Jon: In line with the World Mental Health Day which falls on the 10th of October annually, we at SG Psych Stuff decided to dedicate this post to sharing more about mental illness and share tips on how to better support people suffering from it. A conducted by the National Council of Social Services found that more than 5 in 10 people polled were unwilling to live with, live nearby, or work with a person with a mental health condition; and 6 in 10 felt that mental illness was the result of a lack in self-discipline and willpower.
This is a common misconception as mental illness, much like physical ones, can occur to anyone and at any time. So how can we be kinder to people with mental illness, especially at workplaces, where more than 5 in 10 are unwilling to work with people who suffer from it? Here are 3 simple tips you can utilize to make the workplace a more inclusive environment:
1. Ask Questions
Many of us are probably not familiar with mental illness and may jump to conclusions about why an individual suffering from it behaves the way they do. This lack of understanding causes unease and fear which is natural and unavoidable, but also leads to discrimination and stigmatization of individuals suffering from mental illness. Through asking questions in a sensitive and genuine manner, people with mental illnesses can share their experiences and help educate you on their illness. Some examples of good questions to ask a person with mental illness are: “I may not be able to understand what you’re going through, but could you teach me to how to help you?” or “Would you be open to sharing more about yourself with me?”.
We often listen to people who share their problems with the intent of responding with some form of advice or our personal opinions, but more often than not, people suffering from mental illness just want to be heard. Simply being in the moment and caring about them by asking probing questions such as “would you like to elaborate on that?” or “what you mean when you say that?” allows for them to feel that they have a space where they can share and that someone genuinely wants to listen. Furthermore, phrases like “stop being sad” or “cheer up” simply makes them feel more misunderstood and less heard.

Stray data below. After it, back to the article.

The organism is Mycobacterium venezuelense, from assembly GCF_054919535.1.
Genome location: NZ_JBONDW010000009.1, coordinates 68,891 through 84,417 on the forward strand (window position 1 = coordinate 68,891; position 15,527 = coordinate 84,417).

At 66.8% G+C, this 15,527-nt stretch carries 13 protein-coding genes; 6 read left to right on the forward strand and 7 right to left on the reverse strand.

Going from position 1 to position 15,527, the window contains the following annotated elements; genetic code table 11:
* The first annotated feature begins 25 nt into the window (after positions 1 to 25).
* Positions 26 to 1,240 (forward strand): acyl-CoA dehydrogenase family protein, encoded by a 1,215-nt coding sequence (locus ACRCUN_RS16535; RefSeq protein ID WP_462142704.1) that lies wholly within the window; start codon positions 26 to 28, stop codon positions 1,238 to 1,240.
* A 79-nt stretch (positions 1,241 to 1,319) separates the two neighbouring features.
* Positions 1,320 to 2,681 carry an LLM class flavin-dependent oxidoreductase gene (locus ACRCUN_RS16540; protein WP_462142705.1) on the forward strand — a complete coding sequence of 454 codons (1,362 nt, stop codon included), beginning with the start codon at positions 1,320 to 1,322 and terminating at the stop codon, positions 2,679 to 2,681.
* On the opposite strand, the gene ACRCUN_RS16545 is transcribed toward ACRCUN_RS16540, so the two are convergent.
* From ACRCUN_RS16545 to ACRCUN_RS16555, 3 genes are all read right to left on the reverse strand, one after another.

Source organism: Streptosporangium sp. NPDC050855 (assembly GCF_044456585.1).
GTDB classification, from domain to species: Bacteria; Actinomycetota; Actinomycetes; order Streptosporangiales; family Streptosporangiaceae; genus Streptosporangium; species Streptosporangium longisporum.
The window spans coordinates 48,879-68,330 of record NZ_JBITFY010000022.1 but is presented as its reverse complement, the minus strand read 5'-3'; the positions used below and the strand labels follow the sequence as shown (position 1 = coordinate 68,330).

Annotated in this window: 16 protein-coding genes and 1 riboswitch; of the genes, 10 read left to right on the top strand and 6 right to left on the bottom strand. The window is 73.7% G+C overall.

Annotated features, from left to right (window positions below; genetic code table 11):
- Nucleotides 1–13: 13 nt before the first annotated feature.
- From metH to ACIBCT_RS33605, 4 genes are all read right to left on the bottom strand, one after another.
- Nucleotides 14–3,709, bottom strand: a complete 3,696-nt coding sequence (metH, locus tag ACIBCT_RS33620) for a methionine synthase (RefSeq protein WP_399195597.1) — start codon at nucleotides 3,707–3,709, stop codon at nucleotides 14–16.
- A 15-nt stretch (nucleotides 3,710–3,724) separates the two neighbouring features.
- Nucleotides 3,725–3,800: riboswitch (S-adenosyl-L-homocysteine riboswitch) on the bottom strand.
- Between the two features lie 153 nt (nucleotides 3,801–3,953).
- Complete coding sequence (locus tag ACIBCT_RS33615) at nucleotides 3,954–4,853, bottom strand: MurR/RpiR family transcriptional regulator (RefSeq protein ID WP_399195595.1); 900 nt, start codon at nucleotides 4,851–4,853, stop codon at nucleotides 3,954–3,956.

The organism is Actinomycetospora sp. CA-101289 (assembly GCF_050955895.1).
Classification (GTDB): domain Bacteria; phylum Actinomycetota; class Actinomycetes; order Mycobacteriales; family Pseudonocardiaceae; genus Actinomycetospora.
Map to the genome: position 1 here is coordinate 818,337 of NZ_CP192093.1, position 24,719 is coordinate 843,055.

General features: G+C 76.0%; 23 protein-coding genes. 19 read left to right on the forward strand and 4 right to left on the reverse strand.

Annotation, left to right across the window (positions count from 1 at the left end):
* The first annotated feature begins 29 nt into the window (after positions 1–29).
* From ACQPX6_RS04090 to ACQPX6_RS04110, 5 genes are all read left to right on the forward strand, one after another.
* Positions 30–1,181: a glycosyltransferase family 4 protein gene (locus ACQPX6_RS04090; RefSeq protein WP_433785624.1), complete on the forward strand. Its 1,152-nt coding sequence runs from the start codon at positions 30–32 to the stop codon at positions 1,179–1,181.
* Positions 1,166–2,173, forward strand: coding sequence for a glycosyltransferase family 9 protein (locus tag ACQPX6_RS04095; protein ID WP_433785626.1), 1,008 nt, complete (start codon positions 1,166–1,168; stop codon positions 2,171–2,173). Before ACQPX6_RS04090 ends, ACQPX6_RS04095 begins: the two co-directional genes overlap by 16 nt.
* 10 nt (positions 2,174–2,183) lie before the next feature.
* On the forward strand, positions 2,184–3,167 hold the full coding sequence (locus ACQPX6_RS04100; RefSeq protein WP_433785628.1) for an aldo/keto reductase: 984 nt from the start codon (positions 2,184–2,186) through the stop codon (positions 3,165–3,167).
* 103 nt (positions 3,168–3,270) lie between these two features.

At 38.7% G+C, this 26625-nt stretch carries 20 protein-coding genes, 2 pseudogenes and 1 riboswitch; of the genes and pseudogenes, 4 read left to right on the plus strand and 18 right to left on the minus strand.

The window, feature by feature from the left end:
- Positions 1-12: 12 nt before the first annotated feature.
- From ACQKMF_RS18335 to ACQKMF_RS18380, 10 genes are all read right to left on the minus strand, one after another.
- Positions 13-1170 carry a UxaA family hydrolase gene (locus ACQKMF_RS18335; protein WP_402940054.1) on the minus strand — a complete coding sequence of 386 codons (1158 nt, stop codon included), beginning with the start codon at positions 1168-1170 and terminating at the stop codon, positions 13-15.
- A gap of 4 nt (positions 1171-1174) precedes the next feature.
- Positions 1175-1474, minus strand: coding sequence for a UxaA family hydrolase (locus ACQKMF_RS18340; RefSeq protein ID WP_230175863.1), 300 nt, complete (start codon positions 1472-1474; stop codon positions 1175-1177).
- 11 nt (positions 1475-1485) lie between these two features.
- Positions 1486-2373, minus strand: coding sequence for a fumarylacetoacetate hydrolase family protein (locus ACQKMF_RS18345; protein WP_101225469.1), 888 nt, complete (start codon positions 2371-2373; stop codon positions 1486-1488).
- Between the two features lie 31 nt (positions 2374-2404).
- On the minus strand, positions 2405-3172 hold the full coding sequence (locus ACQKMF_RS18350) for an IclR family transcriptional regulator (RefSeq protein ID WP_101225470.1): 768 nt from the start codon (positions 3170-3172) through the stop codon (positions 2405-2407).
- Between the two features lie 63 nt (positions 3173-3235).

3. Treat Them Like Normal People
This is perhaps the most important thing you can provide people suffering from mental illness. Many, if not all, do not want to be treated as they are any different. They too have their dreams, personalities, lives, relationships, and identity beyond just being a mentally ill person. By treating them as you would any other person, especially after finding out they have a mental illness, you will not only allow them to feel safe around you; but also let them know and feel that they are more than any mental illness label, and they are just like everyone else.
Xav: In recent years, there is an increasing number of people starting the conversation about mental health, as well as people with lived experiences speaking up and advocating for the cause. However, the survey by NCSS is a reminder that while things have been improving, we can and should continue to strive to spread awareness about mental health to the general public as many still lack knowledge about mental illnesses. As mentioned by Jon, mental illness can happen to anyone, and for different reasons. Let us all be more empathetic peers and colleagues, and set aside our judgement to better understand the experiences of those going through mental health issues! 😊